The Colorado Independent,2020
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For somebody often awkward in his public speeches, prone to stutter-stepping his way through sentences, Governor-elect John Hickenlooper has superb skills as a salesman. Maybe it goes back to his days as a barkeep in Denver’s LoDo, bantering for a moment before moving onto the next table. Now he’ll be using those same skills as a street-savvy, business-friendly Democrat who will also become the most public face as state government faces the need to quickly cut $1.1 billion from the state budget.
In the face of the state's mounting budget crisis, state Rep. Joel Judd plans to introduce two bills next month that would dissolve tax-free business "enterprise zones" and that would levy taxes on services across the state. "The question is: Do we provide education for children or do we get to go to a salon without paying a tax?" he told the Independent.
Thursday night, a Larimer County GOP selection committee passed over local favorites and tapped Domino’s Pizza chain owner Brian DelGrosso to fill the House...
It appears at first as though an important political-cultural wall has crumbled. Provocative conservative talk-radio host Amy Oliver is offering testimony in an official capacity on state budget and funding priorities. She is a member of the legislature's Interim Long-Term Fiscal Commission, the site this summer of what the Denver Post called a battle of philosophies.
Loveland Republican Rep. Don Marostica has been tapped by Gov. Bill Ritter to become the state's chief economic development director. A member of...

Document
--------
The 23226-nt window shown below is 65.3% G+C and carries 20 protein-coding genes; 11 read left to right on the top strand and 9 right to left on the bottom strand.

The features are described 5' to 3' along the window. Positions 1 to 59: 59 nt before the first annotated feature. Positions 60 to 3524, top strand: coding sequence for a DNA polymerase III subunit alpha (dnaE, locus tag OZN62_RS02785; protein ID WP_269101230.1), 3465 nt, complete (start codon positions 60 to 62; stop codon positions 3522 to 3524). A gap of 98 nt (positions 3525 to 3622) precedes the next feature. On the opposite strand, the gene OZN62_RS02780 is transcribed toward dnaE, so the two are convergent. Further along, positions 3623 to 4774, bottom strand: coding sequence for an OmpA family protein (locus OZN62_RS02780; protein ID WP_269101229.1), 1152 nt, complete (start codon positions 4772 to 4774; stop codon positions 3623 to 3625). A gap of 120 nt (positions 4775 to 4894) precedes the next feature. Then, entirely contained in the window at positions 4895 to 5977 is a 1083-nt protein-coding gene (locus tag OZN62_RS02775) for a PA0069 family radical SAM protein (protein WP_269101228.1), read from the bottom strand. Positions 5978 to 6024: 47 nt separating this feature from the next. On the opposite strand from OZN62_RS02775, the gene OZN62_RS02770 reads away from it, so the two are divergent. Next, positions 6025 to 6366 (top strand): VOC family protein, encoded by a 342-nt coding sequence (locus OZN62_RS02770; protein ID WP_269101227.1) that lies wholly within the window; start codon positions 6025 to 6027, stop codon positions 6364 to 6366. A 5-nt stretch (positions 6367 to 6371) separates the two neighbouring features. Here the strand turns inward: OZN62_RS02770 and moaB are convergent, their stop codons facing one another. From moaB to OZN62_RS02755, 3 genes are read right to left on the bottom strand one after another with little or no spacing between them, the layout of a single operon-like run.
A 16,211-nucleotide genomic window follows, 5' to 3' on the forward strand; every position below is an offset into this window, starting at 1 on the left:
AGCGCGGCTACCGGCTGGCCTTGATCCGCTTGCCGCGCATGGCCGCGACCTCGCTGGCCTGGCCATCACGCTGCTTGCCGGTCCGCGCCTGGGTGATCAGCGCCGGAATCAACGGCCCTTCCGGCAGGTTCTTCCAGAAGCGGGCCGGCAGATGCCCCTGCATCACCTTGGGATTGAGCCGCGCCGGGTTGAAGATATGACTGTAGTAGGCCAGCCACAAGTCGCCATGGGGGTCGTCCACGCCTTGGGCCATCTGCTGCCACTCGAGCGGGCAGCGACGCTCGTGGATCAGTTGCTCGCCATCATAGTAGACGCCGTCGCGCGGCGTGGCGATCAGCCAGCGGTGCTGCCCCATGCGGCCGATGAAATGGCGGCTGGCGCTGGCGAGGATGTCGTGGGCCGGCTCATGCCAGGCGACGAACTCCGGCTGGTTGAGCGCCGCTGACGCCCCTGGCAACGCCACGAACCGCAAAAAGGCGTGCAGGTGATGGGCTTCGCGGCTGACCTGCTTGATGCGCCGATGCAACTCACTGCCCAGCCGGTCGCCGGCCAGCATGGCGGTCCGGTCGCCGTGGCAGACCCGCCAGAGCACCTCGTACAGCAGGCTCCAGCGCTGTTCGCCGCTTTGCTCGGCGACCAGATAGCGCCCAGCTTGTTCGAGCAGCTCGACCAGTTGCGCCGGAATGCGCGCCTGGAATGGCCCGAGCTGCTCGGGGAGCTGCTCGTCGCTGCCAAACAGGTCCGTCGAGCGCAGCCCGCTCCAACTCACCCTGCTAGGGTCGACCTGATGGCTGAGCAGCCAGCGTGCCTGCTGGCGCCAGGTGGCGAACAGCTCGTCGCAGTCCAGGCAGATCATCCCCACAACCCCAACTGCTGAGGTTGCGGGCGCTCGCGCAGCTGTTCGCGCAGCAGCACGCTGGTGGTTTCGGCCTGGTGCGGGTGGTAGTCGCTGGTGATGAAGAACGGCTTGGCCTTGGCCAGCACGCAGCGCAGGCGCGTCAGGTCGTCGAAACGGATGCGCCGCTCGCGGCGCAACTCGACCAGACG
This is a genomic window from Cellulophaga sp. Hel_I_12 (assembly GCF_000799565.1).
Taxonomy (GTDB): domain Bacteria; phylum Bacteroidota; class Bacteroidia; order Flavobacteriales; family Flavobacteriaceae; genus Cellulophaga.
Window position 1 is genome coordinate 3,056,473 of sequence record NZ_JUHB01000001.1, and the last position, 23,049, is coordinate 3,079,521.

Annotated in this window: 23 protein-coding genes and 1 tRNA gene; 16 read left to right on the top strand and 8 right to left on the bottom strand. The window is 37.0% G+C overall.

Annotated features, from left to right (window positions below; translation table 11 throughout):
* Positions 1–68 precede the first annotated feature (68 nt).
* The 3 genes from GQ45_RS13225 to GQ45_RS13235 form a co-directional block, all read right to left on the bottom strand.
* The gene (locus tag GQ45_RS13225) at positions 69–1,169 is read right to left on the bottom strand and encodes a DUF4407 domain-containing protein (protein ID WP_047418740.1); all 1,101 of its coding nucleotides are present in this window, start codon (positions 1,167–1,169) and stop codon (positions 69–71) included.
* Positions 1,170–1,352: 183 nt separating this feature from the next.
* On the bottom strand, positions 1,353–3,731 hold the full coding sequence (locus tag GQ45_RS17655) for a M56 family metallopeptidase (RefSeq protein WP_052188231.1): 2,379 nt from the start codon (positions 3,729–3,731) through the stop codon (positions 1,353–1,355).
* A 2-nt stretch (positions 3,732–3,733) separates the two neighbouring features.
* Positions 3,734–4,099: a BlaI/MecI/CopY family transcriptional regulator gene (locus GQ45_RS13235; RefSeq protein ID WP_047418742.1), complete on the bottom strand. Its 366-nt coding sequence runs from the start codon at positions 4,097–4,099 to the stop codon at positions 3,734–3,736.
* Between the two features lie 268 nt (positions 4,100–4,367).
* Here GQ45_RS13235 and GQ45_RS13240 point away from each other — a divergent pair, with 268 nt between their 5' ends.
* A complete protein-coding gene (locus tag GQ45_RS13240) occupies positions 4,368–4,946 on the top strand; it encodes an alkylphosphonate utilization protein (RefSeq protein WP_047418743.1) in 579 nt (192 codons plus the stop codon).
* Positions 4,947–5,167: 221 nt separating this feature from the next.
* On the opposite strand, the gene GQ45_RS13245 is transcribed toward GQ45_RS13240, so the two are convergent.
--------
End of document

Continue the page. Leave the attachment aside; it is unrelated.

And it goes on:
Gov. Bill Ritter signed budget reform Senate Bill 228 into law this morning. The controversial bill -- the work of bipartisan co-sponsors Sen. John Morse, D-Colorado Springs, Rep. Don Marostica, R-Loveland, and Rep. Lois Court, D-Denver -- made an amazing journey this past legislative session. And, as law, will now serve to test hotly debated partisan theories about public spending in the state.
Senate Bill 228, the controversial budget reform bill introduced to lawmakers and the public in February, was passed in the House today, clearing yet another hurdle on its remarkable path toward loosening the state's famously rigid spending structure. Sponsored by Colorado Springs Democratic Sen. John Morse and Loveland Republican Rep. Don Marostica, the bill inspired exasperated attacks in the Senate that culminated in an historic GOP filibuster, where members of the minority party argued the bill was an unconstitutional attack on voter-mandated spending limits and that it would drain the state's transportation fund.
Faced with unprecedented budget shortfalls that could tank higher education in the state, forcing campus closings and steep tuition hikes, Colorado lawmakers are leaning on pragmatists Al White, R-Hayden, and Don Marostica, R-Loveland — both of whom labor on the Colorado Legislature's Joint Budget Committee, which has got to be one of the most difficult and thankless jobs in government.
The Colorado Senate finally gave an initial OK to an $18 billion state budget late Thursday night after approving a plan over vehement GOP objections to lift $500 million from a state worker's compensation fund to avoid massive cuts in higher education funding. But not before things got mighty testy.